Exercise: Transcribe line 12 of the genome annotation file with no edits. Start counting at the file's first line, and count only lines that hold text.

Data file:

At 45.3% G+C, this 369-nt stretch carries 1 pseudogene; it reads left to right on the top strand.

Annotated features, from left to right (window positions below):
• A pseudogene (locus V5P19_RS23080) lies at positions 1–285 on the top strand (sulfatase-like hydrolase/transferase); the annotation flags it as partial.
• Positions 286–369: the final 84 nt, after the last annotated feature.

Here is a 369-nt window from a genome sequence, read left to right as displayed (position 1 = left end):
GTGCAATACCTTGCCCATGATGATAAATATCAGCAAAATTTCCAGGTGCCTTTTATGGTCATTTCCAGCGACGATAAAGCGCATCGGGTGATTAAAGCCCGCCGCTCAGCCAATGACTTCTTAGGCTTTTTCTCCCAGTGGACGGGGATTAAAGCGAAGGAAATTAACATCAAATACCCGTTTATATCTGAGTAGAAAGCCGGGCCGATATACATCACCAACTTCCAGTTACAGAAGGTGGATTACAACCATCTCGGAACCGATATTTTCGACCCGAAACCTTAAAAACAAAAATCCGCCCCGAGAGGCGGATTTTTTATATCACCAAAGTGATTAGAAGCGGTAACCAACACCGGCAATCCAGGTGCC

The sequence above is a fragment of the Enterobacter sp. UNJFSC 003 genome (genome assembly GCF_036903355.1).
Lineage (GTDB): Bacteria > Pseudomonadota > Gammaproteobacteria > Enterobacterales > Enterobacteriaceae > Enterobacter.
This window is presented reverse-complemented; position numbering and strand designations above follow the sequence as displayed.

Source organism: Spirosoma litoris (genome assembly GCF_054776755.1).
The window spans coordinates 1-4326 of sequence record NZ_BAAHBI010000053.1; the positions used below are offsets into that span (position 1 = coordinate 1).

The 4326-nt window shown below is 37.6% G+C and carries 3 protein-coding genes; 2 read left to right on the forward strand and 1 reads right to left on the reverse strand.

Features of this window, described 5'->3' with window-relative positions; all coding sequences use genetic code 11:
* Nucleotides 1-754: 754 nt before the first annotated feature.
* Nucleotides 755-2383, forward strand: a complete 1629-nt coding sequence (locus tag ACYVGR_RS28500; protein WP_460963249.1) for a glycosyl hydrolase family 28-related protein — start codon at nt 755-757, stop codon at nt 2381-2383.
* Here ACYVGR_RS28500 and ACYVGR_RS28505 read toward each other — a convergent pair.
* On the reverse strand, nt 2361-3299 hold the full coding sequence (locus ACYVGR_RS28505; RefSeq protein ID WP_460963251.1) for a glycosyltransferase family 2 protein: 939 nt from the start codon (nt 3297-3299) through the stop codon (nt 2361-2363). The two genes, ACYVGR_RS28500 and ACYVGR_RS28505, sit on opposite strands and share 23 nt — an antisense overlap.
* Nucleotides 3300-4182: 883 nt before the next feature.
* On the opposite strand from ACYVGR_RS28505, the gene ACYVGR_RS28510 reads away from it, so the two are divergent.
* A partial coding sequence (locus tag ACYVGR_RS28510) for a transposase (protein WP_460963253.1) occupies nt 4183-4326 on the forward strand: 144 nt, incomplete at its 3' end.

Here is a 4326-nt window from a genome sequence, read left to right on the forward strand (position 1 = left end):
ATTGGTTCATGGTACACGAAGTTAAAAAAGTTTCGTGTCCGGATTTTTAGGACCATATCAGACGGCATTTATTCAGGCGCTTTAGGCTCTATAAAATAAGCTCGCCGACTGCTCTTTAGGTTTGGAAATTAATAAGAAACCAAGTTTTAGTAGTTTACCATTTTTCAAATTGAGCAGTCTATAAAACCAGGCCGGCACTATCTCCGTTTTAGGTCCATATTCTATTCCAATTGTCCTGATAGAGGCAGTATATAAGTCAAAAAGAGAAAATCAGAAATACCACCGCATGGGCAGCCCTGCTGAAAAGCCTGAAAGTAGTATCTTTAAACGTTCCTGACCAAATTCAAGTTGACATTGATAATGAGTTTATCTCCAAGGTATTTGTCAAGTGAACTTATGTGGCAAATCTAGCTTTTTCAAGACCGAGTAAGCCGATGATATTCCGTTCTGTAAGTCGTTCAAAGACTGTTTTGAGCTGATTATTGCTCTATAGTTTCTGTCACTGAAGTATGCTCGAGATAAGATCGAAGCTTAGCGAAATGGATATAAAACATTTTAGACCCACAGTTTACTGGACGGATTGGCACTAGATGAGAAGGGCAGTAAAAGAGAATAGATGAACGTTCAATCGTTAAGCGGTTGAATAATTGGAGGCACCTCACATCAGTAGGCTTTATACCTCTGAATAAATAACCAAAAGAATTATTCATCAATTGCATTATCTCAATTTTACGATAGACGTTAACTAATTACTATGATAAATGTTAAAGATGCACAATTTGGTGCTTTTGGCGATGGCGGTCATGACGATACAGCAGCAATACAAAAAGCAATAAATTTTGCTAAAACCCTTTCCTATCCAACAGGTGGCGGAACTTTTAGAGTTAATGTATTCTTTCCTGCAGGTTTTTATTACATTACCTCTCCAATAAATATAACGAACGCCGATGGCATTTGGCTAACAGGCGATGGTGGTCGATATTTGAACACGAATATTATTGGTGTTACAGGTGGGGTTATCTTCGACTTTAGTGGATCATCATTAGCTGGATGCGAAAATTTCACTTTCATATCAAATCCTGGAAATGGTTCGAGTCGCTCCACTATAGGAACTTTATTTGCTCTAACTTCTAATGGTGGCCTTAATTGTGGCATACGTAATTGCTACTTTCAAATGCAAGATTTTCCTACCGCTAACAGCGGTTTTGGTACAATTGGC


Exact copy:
The 4326-nt window shown below is 37.6% G+C and carries 3 protein-coding genes; 2 read left to right on the forward strand and 1 reads right to left on the reverse strand.